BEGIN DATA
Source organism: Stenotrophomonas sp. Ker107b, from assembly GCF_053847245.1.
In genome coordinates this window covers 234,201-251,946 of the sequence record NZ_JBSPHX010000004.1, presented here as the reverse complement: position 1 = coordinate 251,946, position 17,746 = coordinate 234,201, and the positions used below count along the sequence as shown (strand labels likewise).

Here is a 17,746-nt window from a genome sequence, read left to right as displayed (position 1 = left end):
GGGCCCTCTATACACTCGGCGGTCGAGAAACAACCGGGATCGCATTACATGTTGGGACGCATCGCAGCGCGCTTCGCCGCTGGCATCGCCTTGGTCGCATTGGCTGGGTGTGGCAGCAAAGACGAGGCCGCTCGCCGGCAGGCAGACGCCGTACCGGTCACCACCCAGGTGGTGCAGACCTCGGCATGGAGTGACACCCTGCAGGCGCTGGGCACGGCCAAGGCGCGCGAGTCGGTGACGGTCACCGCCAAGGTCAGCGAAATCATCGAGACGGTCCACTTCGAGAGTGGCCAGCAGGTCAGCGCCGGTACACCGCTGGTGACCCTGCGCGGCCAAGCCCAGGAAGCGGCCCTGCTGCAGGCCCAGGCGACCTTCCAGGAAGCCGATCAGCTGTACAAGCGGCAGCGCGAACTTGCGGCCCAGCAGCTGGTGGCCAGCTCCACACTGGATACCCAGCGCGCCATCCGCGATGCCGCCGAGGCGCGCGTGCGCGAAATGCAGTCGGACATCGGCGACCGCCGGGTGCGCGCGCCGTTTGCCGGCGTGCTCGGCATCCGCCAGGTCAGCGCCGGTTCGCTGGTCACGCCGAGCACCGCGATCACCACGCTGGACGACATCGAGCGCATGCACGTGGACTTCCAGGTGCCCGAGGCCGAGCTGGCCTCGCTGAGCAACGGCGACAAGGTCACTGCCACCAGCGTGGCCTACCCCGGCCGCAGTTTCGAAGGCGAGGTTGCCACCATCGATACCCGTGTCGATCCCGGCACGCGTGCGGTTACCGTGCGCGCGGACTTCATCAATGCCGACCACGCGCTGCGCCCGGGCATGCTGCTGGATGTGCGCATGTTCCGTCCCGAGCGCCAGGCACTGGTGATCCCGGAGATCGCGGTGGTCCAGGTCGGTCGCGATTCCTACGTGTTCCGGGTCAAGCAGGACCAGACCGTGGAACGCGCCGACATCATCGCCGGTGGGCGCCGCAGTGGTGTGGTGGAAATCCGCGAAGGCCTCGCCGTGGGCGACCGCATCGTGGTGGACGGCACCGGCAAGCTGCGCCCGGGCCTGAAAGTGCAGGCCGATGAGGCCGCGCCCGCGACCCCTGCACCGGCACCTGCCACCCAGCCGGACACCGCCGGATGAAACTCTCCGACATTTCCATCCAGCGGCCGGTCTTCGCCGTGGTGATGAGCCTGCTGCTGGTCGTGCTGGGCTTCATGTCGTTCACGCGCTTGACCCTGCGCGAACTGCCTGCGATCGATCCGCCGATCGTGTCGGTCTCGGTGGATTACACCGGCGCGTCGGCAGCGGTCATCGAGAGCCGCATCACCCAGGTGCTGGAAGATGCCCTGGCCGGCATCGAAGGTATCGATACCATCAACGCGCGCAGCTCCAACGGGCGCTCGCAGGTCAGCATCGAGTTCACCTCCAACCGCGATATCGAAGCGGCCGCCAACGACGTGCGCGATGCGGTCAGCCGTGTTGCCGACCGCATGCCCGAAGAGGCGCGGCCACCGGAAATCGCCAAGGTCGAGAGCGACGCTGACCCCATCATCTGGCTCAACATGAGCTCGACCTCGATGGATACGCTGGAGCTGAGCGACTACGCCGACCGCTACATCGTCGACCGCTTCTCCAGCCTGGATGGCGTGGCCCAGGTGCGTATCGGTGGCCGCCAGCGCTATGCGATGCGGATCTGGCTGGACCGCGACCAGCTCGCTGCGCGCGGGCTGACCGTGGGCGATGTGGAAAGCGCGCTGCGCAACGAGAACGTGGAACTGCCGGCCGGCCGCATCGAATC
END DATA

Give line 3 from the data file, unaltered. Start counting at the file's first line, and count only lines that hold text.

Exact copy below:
Here is a 17,746-nt window from a genome sequence, read left to right as displayed (position 1 = left end):